Venezuela And Nicaragua Willing To Give Asylum To Snowden
Dana Farrington on July 6th, 2013
The presidents of Venezuela and Nicaragua have said they would be willing to give asylum to Edward Snowden, The Associated Press and other media report.
Snowden, who has leaked secret information about National Security Agency programs, is believed to be holed up in a Moscow airport.
Snowden has petitioned for asylum in several countries, and Friday the website WikiLeaks tweeted that he had applied to six more. It would not name which ones “due to attempted US interference.”
According to Reuters, Venezuelan President Nicolas Maduro said he had “decided to offer humanitarian asylum” to Snowden “so that in the fatherland of (Simon) Bolivar and (Hugo) Chavez, he can come and live away from the imperial North American persecution.”
President Daniel Ortega of Nicaragua says he would give Snowden asylum “if circumstances permit it,” the BBC reports.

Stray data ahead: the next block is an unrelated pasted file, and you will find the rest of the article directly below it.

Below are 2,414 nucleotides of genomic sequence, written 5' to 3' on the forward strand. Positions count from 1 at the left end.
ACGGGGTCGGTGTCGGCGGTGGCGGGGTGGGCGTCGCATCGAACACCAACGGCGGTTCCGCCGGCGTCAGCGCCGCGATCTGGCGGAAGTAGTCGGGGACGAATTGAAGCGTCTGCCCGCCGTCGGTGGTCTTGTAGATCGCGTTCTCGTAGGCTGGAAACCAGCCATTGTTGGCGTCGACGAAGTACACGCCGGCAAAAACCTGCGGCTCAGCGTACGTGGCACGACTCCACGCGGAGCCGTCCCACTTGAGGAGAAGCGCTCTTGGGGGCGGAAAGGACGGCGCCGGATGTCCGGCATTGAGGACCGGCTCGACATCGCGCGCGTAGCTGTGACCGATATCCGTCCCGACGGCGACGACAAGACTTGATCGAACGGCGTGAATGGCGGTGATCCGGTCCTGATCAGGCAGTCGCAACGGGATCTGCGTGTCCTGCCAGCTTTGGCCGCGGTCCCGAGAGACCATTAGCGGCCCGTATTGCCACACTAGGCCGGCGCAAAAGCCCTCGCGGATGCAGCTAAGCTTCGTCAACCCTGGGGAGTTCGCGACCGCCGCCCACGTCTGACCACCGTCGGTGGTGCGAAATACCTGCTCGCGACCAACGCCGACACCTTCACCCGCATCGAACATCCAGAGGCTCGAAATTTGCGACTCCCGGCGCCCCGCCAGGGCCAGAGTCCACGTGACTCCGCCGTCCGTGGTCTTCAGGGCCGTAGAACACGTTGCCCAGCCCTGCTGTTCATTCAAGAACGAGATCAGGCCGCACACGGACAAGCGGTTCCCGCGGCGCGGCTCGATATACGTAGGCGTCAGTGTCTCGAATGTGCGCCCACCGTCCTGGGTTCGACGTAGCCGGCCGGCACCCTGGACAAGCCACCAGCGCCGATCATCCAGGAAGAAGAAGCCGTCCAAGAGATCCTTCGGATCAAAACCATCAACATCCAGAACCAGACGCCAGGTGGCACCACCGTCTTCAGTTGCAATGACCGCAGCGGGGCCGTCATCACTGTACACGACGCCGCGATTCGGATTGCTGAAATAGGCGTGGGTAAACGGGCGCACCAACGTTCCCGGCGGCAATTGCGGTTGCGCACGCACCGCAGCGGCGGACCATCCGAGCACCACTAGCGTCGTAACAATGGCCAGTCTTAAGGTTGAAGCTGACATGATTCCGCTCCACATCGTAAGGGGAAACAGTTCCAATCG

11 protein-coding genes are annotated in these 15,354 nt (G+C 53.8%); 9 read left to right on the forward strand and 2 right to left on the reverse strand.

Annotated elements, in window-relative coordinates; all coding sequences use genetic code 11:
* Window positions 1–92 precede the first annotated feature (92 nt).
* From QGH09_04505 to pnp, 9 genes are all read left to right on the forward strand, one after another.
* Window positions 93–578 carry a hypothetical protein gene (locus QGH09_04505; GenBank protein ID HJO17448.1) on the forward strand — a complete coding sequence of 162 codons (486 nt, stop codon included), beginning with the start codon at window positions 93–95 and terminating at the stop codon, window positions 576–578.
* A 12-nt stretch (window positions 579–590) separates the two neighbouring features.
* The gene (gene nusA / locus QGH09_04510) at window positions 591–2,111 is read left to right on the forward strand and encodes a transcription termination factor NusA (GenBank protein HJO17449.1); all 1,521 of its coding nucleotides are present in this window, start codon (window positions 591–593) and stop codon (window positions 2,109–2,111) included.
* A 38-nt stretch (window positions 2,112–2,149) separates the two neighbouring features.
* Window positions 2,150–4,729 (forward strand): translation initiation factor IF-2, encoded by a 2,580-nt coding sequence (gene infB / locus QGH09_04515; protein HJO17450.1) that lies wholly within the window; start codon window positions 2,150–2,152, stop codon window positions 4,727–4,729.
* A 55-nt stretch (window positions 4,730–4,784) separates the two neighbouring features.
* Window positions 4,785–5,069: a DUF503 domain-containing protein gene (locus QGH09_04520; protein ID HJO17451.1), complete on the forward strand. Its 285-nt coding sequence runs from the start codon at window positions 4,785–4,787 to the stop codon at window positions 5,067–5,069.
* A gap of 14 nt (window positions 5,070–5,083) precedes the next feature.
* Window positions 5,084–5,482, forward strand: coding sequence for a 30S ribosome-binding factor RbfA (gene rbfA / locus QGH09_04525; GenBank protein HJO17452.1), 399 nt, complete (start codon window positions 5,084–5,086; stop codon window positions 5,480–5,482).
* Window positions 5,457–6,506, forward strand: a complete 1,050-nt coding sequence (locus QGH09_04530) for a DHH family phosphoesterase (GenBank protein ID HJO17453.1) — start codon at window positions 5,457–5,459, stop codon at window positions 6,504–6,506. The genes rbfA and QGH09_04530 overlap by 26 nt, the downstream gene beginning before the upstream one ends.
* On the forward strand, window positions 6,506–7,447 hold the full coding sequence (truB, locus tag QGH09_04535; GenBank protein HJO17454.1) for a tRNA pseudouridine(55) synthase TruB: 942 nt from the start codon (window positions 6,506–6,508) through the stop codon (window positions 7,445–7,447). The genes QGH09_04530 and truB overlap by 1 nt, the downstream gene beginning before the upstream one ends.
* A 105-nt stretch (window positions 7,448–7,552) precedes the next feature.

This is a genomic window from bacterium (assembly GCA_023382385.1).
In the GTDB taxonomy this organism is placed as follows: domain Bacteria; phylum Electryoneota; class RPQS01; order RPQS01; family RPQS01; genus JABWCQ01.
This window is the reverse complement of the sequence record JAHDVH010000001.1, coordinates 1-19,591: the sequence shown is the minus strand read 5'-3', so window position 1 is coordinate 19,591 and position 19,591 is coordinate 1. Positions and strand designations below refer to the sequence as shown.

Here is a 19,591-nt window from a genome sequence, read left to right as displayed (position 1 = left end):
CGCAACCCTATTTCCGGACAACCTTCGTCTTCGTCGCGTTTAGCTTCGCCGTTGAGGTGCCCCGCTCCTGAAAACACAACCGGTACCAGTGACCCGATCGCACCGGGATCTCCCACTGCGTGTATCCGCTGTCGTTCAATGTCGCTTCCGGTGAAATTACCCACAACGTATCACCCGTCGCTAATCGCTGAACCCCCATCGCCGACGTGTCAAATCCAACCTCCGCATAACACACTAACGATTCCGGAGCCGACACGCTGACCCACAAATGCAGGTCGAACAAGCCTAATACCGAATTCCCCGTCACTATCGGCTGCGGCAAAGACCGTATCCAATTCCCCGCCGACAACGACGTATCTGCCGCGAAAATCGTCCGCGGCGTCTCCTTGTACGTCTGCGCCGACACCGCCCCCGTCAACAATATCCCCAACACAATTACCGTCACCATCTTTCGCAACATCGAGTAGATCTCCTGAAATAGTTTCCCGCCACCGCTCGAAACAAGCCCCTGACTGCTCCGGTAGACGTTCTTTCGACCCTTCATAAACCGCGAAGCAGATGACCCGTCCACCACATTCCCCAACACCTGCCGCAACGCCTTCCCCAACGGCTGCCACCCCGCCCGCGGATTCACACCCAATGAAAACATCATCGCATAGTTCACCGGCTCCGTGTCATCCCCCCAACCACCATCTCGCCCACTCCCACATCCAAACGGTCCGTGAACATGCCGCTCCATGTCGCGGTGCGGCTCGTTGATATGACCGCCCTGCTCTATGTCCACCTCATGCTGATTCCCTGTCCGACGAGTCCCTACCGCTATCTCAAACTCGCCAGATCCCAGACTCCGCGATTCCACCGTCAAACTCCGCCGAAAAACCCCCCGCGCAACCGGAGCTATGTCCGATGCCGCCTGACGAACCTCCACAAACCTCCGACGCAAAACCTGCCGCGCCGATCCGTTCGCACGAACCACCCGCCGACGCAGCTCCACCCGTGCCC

The announcements follow an incident Tuesday in which Bolivian President Evo Morales’ plane was forced to land in Austria, apparently on suspicion Snowden was onboard. Morales returned to support from fellow Latin American leaders, who denounced the disruption.
NPR’s Lourdes Garcia-Navarro told host Renee Montagne on Morning Edition the countries have “called it a violation of national sovereignty, an act of imperialism.”
Copyright 2013 NPR. To see more, visit http://www.npr.org/.
This entry was posted in News from NPR
. Bookmark the permalink
Hypotheticals about hunting lodges and Motel 6 saved the oral argument at the Supreme Court today from being strangled by legal weeds.
Tamir Rice’s mother, Samaria, said she felt disrespected when, in a court filing, the city blamed her son for his own death. Tamir was playing with a replica gun when he was shot by an officer.
Anyone found breaking the new law in Maharashtra state could face up to five years in prison.
The Justice Department found that the department violated the Constitution with discriminatory policing practices. It found blacks disproportionately targeted by the police and the justice system.
The vote is a victory for President Obama as Republicans had wanted to strip funding for the president’s executive actions on immigration from the bill.